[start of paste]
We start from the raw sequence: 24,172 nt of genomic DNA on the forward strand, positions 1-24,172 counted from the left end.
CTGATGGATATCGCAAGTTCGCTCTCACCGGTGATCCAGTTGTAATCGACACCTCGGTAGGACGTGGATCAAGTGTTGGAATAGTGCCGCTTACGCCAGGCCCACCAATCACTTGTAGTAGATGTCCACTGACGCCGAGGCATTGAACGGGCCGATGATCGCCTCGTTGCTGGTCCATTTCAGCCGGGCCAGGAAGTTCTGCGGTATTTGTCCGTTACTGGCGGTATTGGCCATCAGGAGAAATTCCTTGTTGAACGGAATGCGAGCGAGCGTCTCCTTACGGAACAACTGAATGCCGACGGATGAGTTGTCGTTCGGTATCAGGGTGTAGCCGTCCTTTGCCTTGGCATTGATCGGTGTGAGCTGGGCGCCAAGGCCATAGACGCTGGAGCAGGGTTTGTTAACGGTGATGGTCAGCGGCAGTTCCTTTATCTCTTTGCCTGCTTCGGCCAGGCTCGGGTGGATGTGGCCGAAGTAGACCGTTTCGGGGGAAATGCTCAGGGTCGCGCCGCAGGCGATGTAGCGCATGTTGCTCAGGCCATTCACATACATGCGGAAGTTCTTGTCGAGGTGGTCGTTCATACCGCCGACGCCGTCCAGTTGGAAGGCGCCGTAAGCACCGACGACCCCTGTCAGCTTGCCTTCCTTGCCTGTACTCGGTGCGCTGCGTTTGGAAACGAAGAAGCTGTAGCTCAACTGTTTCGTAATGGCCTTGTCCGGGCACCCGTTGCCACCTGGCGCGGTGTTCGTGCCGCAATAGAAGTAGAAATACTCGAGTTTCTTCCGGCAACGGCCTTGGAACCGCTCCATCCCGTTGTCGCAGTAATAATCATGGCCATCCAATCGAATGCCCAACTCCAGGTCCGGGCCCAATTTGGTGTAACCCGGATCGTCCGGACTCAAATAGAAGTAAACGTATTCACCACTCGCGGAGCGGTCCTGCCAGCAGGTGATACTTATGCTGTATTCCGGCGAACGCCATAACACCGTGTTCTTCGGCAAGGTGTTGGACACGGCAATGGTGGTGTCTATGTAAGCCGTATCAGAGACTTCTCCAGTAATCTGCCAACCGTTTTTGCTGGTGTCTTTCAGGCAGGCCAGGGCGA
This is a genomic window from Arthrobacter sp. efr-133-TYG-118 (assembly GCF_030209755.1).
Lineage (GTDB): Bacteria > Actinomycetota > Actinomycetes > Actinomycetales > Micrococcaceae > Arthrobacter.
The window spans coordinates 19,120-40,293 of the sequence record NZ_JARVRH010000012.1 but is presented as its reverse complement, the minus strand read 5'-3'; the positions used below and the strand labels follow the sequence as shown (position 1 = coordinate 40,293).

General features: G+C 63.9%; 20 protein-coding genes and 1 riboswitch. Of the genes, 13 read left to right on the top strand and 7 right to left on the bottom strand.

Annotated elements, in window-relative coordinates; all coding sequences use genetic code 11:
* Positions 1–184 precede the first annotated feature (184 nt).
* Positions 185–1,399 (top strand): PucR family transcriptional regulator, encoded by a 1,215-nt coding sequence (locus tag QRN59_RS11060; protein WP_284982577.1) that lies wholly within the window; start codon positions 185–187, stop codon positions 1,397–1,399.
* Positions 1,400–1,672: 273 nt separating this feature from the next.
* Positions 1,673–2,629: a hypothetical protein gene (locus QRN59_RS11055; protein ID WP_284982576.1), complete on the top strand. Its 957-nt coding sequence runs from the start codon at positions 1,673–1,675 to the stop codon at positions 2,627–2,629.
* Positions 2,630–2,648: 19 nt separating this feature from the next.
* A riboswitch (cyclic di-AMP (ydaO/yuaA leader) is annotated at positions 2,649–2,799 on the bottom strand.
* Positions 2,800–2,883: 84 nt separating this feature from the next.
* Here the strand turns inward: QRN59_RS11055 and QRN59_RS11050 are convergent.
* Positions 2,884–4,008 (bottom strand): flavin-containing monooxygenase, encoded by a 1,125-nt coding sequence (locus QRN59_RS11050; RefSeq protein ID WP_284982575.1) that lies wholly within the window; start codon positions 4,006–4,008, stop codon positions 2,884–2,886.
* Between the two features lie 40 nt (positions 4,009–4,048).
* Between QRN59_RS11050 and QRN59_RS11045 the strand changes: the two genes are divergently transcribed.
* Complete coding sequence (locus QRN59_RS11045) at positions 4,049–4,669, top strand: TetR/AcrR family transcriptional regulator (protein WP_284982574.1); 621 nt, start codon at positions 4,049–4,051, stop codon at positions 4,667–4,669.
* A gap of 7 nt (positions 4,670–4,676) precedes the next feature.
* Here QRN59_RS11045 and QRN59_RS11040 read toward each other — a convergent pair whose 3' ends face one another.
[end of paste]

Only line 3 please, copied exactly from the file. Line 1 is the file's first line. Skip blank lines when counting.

This is a genomic window from Arthrobacter sp. efr-133-TYG-118 (assembly GCF_030209755.1).